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Can Pinterest survive without copyrighted content? 
The image-heavy social sharing site is overhauling its rules, insisting that users quit posting other people's photos
 
Pinterest has overhauled its terms of service to protect copyrighted materials and cover its legal bases, but that doesn't mean users will follow the rules.
Pinterest has overhauled its terms of service to protect copyrighted materials and cover its legal bases, but that doesn't mean users will follow the rules.
Julian Stratenschulte/dpa/Corbis

After being battered by complaints from photographers and other copyright holders, popular sharing site Pinterest is reforming its terms of service, asking users to only post content they created, or content they have explicit permission to publish. (See the changes here.) That marks a 180-degree turn for the fast-growing site, which reached 17.8 million unique users in February, and now admits that "it may have encouraged users to pin content that didn't belong to them," says Steve Eder at The Wall Street Journal. Clearly, the company is trying to protect itself and its users from potential lawsuits. But can image-heavy Pinterest survive without copyrighted material?

This could kill Pinterest: Many rightsholders "probably just don't care" that Pinterest users are ripping off their stuff, says John Herrman at Buzzfeed. But that doesn't make these practices legal. And remember, the copyrighted images that dominate the social sharing site are critical to its success. Can you imagine Pinterest without all these pretty pictures? If Pinterest "fully and actively enforced" its new rules, it could well "destroy the site."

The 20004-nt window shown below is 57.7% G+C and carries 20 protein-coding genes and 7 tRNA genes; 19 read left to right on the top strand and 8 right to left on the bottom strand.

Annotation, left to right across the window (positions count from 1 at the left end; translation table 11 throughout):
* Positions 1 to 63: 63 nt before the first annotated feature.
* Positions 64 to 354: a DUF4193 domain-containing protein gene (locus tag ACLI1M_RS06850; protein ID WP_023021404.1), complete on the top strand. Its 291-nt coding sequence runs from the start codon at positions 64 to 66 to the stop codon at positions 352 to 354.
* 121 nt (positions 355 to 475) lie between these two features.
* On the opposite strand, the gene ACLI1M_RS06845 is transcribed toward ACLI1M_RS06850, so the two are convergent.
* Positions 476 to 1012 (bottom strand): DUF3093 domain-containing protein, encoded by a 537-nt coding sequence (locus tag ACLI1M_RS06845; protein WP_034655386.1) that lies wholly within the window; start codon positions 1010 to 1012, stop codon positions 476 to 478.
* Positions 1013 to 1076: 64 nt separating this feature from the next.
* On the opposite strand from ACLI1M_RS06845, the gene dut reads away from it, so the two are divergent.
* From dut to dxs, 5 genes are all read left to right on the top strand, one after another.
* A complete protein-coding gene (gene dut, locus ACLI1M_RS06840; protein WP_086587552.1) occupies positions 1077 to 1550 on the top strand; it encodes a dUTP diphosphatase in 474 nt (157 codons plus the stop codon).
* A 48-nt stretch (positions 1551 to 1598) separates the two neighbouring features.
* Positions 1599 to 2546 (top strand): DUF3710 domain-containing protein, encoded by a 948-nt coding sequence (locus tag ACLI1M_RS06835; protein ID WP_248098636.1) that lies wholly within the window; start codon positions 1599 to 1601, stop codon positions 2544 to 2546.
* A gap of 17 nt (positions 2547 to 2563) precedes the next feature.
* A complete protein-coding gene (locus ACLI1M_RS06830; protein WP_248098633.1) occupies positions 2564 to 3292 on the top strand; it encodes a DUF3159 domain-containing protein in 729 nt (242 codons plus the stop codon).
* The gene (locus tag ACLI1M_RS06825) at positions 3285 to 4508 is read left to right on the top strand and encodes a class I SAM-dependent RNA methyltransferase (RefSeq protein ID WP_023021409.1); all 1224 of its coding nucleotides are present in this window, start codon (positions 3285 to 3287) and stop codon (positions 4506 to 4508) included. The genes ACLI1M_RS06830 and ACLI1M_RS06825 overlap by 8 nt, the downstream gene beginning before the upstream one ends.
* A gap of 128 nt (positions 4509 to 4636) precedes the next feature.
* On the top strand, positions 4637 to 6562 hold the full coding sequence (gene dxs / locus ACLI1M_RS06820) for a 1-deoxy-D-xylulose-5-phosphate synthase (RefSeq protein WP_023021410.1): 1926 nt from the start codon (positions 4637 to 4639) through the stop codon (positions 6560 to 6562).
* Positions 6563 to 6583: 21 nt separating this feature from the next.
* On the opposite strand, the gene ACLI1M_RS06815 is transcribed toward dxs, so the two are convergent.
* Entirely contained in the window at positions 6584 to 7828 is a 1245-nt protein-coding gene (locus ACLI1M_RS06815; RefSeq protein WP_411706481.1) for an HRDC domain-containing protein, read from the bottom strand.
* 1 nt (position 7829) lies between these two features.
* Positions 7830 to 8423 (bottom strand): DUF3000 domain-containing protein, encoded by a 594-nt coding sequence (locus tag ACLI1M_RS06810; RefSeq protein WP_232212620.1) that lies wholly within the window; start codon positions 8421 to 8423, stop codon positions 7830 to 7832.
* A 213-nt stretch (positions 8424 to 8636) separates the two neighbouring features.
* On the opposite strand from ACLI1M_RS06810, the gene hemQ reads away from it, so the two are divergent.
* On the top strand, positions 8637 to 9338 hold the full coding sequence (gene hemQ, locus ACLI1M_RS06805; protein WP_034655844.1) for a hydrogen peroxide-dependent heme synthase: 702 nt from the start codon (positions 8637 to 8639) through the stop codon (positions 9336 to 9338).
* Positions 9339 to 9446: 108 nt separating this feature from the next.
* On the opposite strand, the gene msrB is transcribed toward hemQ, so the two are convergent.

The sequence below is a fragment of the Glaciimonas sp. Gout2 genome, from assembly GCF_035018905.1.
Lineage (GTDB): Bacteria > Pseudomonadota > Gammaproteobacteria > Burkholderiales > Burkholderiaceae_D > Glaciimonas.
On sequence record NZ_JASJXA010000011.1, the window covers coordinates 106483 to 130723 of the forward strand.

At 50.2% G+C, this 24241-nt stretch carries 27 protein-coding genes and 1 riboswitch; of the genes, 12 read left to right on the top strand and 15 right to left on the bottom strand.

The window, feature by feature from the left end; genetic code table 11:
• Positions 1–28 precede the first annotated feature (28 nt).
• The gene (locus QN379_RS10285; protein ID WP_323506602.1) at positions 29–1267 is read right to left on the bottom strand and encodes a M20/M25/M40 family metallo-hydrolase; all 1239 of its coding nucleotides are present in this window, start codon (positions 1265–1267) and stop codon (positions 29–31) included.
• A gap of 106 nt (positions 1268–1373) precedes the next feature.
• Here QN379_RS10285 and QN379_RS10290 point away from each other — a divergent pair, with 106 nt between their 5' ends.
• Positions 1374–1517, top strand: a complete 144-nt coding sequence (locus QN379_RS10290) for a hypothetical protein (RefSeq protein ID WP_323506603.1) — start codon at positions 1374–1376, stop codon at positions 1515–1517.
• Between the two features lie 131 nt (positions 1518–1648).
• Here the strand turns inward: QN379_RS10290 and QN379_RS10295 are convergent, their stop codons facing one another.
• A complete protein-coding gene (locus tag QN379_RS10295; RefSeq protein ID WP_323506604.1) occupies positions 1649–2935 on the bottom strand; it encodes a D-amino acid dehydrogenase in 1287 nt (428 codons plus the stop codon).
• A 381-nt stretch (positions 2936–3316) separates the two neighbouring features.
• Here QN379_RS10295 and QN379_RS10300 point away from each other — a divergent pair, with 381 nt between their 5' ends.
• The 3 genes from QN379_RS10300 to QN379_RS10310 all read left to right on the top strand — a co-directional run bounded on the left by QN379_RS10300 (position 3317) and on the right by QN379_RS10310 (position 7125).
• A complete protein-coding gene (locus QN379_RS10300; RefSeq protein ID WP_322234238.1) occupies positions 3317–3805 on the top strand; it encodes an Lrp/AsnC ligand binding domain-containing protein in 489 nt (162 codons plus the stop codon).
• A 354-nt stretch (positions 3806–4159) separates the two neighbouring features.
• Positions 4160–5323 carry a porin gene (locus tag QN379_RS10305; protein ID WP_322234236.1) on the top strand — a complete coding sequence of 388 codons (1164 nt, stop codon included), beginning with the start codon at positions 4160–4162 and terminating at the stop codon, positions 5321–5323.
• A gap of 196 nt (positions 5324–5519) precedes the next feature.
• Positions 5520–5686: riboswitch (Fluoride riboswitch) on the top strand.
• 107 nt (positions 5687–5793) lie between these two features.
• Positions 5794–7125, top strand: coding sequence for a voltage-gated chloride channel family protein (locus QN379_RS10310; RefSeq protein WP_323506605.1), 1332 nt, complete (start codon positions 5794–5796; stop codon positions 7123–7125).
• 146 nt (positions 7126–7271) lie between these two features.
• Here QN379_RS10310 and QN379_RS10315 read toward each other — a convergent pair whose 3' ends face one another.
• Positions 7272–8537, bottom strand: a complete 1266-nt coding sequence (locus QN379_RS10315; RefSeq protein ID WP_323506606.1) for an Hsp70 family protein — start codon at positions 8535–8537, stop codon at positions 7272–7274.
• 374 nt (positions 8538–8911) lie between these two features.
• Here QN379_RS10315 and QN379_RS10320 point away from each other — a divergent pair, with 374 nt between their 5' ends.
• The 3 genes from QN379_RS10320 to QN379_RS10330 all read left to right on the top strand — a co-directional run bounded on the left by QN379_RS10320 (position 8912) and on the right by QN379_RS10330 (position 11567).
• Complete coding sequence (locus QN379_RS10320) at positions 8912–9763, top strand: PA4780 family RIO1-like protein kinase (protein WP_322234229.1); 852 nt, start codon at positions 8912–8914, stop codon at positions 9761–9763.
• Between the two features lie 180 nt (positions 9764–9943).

"What does Pinterest look like without copyrighted content?"

But users won't play by the rules: Pinterest is covering its legal bases, says Erik Sherman at CBS News. But most users still "have no concept of what copyright actually entails and assume that anything on the web is fair game." Plus, there's no guarantee that people will actually read, let alone abide by, the new rules. "Maybe the company can pin it on each user's board as a friendly reminder."
"Pinterest tightens copyright rules"

At least this is a sign of Pinterest's maturity: "Few internet sensations can rival the viral success of Pinterest, which in recent months has catapulted to be the 59th most popular website in the world," says Christina DesMarais at Macworld. Any site that grows that quickly is sure to face "growing pains," and Pinterest is no exception. At least these rules show that the site's creators are taking its new responsibilities seriously.
"Pinterest responds to copyright concerns, updates terms of service"

 

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